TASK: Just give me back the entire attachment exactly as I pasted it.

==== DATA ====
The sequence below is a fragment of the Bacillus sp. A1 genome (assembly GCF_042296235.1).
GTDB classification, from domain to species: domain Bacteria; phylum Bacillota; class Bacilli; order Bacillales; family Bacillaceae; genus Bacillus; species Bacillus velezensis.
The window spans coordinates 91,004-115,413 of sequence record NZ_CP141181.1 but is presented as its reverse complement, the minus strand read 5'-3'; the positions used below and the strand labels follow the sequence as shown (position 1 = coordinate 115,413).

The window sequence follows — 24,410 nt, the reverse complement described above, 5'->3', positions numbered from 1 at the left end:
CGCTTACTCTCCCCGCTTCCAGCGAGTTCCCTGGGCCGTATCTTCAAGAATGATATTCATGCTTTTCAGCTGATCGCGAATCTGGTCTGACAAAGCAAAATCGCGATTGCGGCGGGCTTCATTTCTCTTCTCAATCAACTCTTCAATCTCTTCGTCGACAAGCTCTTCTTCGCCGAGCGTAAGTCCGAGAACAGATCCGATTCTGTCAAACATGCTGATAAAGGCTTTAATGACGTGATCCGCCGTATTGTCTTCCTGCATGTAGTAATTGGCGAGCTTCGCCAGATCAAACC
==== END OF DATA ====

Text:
The sequence below is a fragment of the Bacillus sp. A1 genome (assembly GCF_042296235.1).
GTDB classification, from domain to species: domain Bacteria; phylum Bacillota; class Bacilli; order Bacillales; family Bacillaceae; genus Bacillus; species Bacillus velezensis.
The window spans coordinates 91,004-115,413 of sequence record NZ_CP141181.1 but is presented as its reverse complement, the minus strand read 5'-3'; the positions used below and the strand labels follow the sequence as shown (position 1 = coordinate 115,413).

The window sequence follows — 24,410 nt, the reverse complement described above, 5'->3', positions numbered from 1 at the left end:
CGCTTACTCTCCCCGCTTCCAGCGAGTTCCCTGGGCCGTATCTTCAAGAATGATATTCATGCTTTTCAGCTGATCGCGAATCTGGTCTGACAAAGCAAAATCGCGATTGCGGCGGGCTTCATTTCTCTTCTCAATCAACTCTTCAATCTCTTCGTCGACAAGCTCTTCTTCGCCGAGCGTAAGTCCGAGAACAGATCCGATTCTGTCAAACATGCTGATAAAGGCTTTAATGACGTGATCCGCCGTATTGTCTTCCTGCATGTAGTAATTGGCGAGCTTCGCCAGATCAAACC